Front Page Titles (by Subject) TO JOHN AUGUSTINE WASHINGTON. - The Writings of George Washington, vol. VI (1777-1778)
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TO JOHN AUGUSTINE WASHINGTON. - George Washington, The Writings of George Washington, vol. VI (1777-1778) 
The Writings of George Washington, collected and edited by Worthington Chauncey Ford (New York and London: G. P. Putnam’s Sons, 1890). Vol. VI (1777-1778).
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TO JOHN AUGUSTINE WASHINGTON.
Germantown,near Philada, 5 August, 1777.
Your favors of the 21st of June from Westmoreland, and 10th ult. from Fredricksburg, are both to hand. Since General Howe’s remove from the Jerseys, the troops under my command have been more harrassed by marching & countermarching, than by any thing that has happened to them in the course of the campaign. After Genl. Howe had imbarked his Troops, the presumption that he woud operate upon the North River, to form a junction with General Burgoyne, was so strong, that I removed from Middle Brook to Morristown, and from Morristown to the Clove, (a narrow pass leading through the Highlands,) about eighteen miles from the river. Indeed, upon some pretty strong presumptive evidence, I threw two divisions over the North River. In this situation we lay till about the 24th ult., when receiving certain information, that the fleet had actually sailed from Sandy Hook, (the outer point of New York Harbor) and the concurring sentiment of every one, (tho I acknowledge my doubts of it were strong,) that Philadelphia was the object, we countermarched and got to Coryell’s Ferry on the Delaware, (about thirty-three miles above the city,) on the 27th, where I lay till I received information from Congress, that the enemy were actually at the Capes of Delaware. This brought us in great haste to this place for defence of the city. But in less than twenty-four hours after our arrival, we got accounts of the disappearance of the Fleet on the 31st; since which, nothing having been heard of them, we remain here in a very irksome state of suspense; some imagining that they are gone to the Southward, whilst a majority, (in whose opinion upon this occasion I concur,) are satisfied they are gone to the Eastward. The fatigue, however, and injury, which men must sustain by long marches in such extreme heat, as we have felt for the last five days, must keep us quiet till we hear something of the destination of the Enemy.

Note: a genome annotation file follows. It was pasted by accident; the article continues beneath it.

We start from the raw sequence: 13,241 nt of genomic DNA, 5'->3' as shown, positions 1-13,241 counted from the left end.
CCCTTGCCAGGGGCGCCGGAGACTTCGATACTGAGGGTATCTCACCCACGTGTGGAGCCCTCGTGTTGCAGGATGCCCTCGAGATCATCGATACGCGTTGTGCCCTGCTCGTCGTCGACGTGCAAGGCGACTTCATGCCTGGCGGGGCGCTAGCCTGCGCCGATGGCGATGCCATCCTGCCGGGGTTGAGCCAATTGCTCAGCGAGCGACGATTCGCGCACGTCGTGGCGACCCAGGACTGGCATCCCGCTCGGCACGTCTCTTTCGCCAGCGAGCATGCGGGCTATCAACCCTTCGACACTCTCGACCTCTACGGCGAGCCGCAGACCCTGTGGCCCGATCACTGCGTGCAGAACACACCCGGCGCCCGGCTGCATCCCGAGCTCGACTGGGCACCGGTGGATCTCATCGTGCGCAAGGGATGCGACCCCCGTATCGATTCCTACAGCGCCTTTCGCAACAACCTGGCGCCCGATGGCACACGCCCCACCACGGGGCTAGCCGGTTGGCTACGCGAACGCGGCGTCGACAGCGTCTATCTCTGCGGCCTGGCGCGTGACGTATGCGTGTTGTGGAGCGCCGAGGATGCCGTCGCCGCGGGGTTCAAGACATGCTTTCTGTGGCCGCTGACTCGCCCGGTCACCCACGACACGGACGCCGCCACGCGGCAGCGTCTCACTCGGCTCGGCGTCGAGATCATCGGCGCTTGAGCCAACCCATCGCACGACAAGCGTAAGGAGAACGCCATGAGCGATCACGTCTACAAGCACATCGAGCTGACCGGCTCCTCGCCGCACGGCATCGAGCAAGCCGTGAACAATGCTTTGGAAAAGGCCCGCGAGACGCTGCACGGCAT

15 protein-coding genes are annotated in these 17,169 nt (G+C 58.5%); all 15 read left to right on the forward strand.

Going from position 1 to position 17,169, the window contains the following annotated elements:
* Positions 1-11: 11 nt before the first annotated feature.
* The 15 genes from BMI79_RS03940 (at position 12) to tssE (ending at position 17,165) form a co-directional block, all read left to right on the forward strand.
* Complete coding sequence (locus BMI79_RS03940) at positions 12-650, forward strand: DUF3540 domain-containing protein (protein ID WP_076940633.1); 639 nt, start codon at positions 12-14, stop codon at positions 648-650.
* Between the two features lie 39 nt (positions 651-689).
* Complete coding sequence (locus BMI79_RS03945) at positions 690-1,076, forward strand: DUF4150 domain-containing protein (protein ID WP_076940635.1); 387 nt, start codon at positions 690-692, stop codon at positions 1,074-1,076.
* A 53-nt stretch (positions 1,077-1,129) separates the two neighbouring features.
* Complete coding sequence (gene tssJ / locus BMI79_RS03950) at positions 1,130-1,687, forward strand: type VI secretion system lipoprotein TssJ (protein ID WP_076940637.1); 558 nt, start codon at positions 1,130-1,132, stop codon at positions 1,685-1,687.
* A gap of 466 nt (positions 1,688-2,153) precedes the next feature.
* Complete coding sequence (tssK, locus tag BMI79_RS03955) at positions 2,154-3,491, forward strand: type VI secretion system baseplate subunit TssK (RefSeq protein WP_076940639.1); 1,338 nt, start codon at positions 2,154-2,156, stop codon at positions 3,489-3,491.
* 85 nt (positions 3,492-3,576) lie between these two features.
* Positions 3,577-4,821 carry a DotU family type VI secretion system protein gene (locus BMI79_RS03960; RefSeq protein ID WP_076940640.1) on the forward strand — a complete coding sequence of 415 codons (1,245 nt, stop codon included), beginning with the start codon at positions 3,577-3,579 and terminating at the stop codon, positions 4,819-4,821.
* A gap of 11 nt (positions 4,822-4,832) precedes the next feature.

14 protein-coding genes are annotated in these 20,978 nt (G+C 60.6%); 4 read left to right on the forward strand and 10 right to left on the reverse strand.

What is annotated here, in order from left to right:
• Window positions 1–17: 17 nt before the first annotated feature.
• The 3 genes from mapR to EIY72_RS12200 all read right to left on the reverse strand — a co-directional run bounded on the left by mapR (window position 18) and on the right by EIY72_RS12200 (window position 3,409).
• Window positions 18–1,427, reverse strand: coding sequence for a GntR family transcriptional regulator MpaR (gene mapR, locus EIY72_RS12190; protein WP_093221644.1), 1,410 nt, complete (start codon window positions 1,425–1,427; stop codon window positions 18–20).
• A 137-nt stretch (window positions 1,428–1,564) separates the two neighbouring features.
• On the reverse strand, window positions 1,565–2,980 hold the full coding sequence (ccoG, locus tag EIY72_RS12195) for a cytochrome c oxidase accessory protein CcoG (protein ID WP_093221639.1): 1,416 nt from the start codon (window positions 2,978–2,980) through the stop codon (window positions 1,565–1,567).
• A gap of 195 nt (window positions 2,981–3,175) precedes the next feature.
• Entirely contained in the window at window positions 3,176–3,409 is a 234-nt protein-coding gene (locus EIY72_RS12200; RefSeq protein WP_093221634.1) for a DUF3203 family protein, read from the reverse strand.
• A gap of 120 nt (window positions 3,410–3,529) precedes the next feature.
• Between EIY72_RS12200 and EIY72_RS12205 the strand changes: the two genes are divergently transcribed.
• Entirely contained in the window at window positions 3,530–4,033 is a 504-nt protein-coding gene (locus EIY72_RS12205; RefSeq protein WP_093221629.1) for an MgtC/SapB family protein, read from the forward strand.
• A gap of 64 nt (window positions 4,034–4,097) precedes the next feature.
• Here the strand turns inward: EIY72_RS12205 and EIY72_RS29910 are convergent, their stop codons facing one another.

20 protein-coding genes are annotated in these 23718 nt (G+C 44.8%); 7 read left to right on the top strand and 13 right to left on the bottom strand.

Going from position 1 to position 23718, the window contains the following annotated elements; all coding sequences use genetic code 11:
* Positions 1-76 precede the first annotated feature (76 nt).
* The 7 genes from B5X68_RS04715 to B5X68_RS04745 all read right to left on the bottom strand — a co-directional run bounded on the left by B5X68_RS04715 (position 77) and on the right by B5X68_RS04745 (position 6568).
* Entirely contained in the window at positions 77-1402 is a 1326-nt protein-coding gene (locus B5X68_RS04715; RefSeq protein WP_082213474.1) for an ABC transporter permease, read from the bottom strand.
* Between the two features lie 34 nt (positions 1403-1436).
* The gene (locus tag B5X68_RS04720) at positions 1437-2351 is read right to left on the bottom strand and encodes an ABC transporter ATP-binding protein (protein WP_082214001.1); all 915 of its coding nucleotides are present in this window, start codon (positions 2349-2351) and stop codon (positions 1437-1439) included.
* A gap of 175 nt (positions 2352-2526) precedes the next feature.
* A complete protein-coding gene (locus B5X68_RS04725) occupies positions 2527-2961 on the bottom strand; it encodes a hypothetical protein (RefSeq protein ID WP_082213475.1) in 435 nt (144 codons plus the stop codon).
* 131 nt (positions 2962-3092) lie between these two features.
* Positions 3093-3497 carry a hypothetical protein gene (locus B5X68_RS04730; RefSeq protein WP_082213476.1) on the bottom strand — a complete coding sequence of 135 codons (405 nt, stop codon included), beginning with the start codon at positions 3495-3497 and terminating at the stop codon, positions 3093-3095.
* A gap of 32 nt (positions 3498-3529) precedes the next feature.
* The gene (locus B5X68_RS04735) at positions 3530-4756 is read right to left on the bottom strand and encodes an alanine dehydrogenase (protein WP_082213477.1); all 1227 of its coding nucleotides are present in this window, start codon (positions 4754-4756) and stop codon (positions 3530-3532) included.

I congratulate you very sincerely on the happy passage of my sister and the rest of your family through the smallpox. Surely the daily instances, which present themselves, of the amazing benefits of inoculation, must make converts of the most rigid opposers, and bring on a repeal of that most impolitic law which restrains it.1